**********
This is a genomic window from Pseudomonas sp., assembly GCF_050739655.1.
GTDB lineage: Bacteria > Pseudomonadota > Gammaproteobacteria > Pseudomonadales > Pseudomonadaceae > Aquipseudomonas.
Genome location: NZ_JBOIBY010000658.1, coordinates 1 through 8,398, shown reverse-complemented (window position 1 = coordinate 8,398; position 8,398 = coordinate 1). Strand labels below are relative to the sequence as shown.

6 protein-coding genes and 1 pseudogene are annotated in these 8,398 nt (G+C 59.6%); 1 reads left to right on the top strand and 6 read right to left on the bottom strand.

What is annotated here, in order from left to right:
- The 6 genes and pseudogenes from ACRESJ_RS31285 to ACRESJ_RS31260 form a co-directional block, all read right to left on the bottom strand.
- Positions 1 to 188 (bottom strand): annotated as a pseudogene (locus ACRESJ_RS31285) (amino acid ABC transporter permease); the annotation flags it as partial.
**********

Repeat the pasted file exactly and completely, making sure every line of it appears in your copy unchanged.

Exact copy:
This is a genomic window from Pseudomonas sp., assembly GCF_050739655.1.
GTDB lineage: Bacteria > Pseudomonadota > Gammaproteobacteria > Pseudomonadales > Pseudomonadaceae > Aquipseudomonas.
Genome location: NZ_JBOIBY010000658.1, coordinates 1 through 8,398, shown reverse-complemented (window position 1 = coordinate 8,398; position 8,398 = coordinate 1). Strand labels below are relative to the sequence as shown.

6 protein-coding genes and 1 pseudogene are annotated in these 8,398 nt (G+C 59.6%); 1 reads left to right on the top strand and 6 read right to left on the bottom strand.

What is annotated here, in order from left to right:
- The 6 genes and pseudogenes from ACRESJ_RS31285 to ACRESJ_RS31260 form a co-directional block, all read right to left on the bottom strand.
- Positions 1 to 188 (bottom strand): annotated as a pseudogene (locus ACRESJ_RS31285) (amino acid ABC transporter permease); the annotation flags it as partial.